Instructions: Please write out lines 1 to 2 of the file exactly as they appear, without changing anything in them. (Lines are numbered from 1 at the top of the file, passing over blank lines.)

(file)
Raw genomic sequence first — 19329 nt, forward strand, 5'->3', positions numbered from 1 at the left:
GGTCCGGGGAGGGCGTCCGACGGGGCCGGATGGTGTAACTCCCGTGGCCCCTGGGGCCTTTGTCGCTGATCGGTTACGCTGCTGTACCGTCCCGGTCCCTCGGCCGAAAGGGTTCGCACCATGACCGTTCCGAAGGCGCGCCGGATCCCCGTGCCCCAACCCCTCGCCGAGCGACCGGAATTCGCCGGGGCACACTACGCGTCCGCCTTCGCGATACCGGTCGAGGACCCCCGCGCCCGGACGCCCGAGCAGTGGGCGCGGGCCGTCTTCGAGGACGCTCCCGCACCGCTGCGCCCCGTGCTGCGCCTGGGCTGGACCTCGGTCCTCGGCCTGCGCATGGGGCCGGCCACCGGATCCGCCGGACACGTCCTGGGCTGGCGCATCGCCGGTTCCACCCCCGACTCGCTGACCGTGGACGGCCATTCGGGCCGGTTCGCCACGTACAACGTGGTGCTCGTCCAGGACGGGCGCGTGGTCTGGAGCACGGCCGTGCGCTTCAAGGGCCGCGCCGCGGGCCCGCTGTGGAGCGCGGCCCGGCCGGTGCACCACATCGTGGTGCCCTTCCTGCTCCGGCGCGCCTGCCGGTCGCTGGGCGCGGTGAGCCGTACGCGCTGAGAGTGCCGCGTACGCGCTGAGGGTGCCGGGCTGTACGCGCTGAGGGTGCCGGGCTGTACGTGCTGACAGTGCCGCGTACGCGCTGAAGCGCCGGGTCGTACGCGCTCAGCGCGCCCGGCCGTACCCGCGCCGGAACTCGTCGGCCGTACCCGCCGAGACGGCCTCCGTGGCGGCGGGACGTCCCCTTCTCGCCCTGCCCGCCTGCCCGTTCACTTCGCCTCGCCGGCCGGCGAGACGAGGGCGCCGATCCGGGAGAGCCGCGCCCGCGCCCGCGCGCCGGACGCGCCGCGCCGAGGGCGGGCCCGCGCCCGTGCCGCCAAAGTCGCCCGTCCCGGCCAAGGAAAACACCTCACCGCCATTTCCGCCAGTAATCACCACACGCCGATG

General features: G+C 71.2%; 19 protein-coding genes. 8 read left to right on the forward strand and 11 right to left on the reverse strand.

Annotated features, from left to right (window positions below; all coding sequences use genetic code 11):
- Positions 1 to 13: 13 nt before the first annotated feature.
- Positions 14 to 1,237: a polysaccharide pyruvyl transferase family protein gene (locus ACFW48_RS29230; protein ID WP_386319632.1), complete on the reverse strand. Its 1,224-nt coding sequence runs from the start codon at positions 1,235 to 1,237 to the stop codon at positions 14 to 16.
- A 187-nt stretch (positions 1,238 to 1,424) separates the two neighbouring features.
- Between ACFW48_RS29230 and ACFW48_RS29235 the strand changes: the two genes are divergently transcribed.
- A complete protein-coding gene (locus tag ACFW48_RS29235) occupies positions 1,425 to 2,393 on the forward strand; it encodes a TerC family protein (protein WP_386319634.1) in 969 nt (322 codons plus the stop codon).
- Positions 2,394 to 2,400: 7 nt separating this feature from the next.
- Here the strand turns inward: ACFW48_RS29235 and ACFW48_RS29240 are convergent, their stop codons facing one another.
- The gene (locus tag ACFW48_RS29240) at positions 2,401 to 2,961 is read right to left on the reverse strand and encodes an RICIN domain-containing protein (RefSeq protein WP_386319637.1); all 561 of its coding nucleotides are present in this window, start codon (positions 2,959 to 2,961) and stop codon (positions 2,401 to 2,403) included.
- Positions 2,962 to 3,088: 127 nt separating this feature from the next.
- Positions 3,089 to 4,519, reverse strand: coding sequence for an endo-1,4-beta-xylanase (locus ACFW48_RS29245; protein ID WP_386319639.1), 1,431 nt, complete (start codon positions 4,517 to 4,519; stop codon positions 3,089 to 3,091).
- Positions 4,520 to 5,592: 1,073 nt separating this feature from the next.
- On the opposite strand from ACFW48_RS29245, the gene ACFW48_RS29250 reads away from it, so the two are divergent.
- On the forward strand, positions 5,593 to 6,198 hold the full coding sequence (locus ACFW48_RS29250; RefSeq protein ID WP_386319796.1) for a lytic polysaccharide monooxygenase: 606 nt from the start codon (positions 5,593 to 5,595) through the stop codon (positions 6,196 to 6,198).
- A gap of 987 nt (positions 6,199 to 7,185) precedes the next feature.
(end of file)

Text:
Raw genomic sequence first — 19329 nt, forward strand, 5'->3', positions numbered from 1 at the left:
GGTCCGGGGAGGGCGTCCGACGGGGCCGGATGGTGTAACTCCCGTGGCCCCTGGGGCCTTTGTCGCTGATCGGTTACGCTGCTGTACCGTCCCGGTCCCTCGGCCGAAAGGGTTCGCACCATGACCGTTCCGAAGGCGCGCCGGATCCCCGTGCCCCAACCCCTCGCCGAGCGACCGGAATTCGCCGGGGCACACTACGCGTCCGCCTTCGCGATACCGGTCGAGGACCCCCGCGCCCGGACGCCCGAGCAGTGGGCGCGGGCCGTCTTCGAGGACGCTCCCGCACCGCTGCGCCCCGTGCTGCGCCTGGGCTGGACCTCGGTCCTCGGCCTGCGCATGGGGCCGGCCACCGGATCCGCCGGACACGTCCTGGGCTGGCGCATCGCCGGTTCCACCCCCGACTCGCTGACCGTGGACGGCCATTCGGGCCGGTTCGCCACGTACAACGTGGTGCTCGTCCAGGACGGGCGCGTGGTCTGGAGCACGGCCGTGCGCTTCAAGGGCCGCGCCGCGGGCCCGCTGTGGAGCGCGGCCCGGCCGGTGCACCACATCGTGGTGCCCTTCCTGCTCCGGCGCGCCTGCCGGTCGCTGGGCGCGGTGAGCCGTACGCGCTGAGAGTGCCGCGTACGCGCTGAGGGTGCCGGGCTGTACGCGCTGAGGGTGCCGGGCTGTACGTGCTGACAGTGCCGCGTACGCGCTGAAGCGCCGGGTCGTACGCGCTCAGCGCGCCCGGCCGTACCCGCGCCGGAACTCGTCGGCCGTACCCGCCGAGACGGCCTCCGTGGCGGCGGGACGTCCCCTTCTCGCCCTGCCCGCCTGCCCGTTCACTTCGCCTCGCCGGCCGGCGAGACGAGGGCGCCGATCCGGGAGAGCCGCGCCCGCGCCCGCGCGCCGGACGCGCCGCGCCGAGGGCGGGCCCGCGCCCGTGCCGCCAAAGTCGCCCGTCCCGGCCAAGGAAAACACCTCACCGCCATTTCCGCCAGTAATCACCACACGCCGATG